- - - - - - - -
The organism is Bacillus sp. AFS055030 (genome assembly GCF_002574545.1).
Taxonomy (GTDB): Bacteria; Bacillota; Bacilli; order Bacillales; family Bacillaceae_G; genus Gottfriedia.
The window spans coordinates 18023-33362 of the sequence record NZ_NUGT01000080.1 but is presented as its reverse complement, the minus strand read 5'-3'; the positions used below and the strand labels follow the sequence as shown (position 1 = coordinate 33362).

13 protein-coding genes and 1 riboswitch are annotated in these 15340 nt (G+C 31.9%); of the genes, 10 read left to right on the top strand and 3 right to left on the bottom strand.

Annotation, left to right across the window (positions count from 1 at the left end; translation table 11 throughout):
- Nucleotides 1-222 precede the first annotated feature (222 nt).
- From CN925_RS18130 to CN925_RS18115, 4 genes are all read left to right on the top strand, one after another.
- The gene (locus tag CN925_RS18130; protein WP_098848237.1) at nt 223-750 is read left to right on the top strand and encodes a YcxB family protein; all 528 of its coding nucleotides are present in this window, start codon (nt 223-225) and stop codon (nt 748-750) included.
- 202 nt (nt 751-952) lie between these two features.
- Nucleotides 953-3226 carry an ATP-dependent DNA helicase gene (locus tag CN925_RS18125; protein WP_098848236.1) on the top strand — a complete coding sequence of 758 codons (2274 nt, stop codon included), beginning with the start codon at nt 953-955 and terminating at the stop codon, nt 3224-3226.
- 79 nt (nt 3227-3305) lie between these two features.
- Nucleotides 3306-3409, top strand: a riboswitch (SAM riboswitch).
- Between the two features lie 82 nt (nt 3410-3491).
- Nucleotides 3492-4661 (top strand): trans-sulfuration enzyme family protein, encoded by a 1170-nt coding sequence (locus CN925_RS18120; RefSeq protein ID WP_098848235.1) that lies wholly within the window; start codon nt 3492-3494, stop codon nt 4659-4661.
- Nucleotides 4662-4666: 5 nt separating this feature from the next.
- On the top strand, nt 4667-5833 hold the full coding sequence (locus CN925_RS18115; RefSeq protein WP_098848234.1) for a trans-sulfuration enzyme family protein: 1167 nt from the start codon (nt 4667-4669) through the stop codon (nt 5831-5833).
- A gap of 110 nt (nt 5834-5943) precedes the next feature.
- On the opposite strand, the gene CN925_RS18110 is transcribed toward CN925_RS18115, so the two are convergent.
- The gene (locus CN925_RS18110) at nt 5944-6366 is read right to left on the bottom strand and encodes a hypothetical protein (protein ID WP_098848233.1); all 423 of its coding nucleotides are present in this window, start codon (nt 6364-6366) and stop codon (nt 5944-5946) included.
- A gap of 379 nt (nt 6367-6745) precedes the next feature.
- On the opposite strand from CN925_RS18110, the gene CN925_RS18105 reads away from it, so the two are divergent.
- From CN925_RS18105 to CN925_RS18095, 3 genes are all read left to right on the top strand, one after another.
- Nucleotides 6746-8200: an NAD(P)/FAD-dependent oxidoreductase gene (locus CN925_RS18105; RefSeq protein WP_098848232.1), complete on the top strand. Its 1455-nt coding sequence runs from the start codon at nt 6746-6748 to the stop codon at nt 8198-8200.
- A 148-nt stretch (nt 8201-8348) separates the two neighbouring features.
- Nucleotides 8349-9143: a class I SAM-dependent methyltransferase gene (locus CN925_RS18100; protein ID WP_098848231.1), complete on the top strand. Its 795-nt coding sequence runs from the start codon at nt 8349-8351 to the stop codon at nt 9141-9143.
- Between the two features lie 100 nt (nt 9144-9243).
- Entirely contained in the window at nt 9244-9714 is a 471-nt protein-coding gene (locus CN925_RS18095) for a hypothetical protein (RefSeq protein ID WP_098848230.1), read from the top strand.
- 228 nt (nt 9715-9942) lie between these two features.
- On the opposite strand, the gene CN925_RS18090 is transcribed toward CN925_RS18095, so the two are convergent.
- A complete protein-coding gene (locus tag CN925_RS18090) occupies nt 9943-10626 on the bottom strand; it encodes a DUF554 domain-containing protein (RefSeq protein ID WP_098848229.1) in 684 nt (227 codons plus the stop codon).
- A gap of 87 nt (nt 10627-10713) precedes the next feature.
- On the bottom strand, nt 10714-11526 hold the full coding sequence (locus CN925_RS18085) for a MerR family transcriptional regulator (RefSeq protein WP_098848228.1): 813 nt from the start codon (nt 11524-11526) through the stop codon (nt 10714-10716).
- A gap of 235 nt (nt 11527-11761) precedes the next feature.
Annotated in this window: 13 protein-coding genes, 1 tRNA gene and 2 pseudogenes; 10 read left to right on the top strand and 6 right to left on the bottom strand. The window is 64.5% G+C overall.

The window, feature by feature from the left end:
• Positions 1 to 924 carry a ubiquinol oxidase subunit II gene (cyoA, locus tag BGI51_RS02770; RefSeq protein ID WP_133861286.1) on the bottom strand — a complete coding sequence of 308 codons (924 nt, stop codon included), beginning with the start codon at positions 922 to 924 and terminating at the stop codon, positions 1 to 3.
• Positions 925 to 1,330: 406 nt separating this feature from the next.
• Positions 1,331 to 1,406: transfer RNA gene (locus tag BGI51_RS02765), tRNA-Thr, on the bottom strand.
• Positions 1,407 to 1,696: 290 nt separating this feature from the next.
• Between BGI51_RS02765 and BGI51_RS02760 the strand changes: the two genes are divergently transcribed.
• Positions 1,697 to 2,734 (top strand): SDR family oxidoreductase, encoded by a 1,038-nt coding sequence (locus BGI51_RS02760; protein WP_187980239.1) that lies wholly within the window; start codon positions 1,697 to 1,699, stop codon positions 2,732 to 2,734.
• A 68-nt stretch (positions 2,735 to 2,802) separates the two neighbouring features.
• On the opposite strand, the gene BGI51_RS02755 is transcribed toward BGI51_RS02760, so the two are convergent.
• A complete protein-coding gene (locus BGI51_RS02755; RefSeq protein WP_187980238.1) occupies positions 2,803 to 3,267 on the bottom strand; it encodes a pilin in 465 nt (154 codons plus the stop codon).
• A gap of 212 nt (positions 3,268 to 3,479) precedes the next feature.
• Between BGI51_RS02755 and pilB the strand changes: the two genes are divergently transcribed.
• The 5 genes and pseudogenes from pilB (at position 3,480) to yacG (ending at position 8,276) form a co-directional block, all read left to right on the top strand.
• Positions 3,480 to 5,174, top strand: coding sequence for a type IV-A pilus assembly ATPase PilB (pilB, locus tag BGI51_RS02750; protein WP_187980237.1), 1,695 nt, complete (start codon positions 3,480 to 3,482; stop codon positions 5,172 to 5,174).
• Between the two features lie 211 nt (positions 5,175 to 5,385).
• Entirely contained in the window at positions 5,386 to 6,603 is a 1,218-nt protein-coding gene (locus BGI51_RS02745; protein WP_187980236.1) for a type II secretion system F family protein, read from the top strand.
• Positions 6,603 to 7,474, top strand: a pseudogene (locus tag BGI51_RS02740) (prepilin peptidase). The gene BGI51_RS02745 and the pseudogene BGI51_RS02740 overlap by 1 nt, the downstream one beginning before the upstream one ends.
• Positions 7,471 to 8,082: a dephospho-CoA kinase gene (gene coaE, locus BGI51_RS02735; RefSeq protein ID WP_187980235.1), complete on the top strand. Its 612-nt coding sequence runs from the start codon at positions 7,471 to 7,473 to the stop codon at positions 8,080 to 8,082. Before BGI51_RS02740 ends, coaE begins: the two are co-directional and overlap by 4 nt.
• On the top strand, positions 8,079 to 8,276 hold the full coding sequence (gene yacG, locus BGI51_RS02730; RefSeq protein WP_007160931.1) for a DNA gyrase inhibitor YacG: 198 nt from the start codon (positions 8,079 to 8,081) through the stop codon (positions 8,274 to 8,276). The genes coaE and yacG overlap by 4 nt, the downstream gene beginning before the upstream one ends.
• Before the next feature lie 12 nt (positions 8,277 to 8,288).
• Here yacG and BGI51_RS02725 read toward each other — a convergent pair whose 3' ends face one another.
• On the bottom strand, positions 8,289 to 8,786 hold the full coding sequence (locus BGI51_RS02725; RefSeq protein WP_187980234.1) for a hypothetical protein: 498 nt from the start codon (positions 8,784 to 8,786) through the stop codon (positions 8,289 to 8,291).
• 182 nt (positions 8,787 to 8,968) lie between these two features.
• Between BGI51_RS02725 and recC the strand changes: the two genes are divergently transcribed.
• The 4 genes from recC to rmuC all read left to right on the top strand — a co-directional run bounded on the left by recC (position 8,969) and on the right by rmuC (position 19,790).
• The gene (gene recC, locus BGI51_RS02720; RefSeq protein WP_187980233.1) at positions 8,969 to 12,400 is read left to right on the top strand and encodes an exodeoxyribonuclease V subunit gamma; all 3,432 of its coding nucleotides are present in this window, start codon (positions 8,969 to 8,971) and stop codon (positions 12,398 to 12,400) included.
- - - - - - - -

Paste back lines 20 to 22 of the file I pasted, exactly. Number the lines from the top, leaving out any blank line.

- A gap of 379 nt (nt 6367-6745) precedes the next feature.
- On the opposite strand from CN925_RS18110, the gene CN925_RS18105 reads away from it, so the two are divergent.
- From CN925_RS18105 to CN925_RS18095, 3 genes are all read left to right on the top strand, one after another.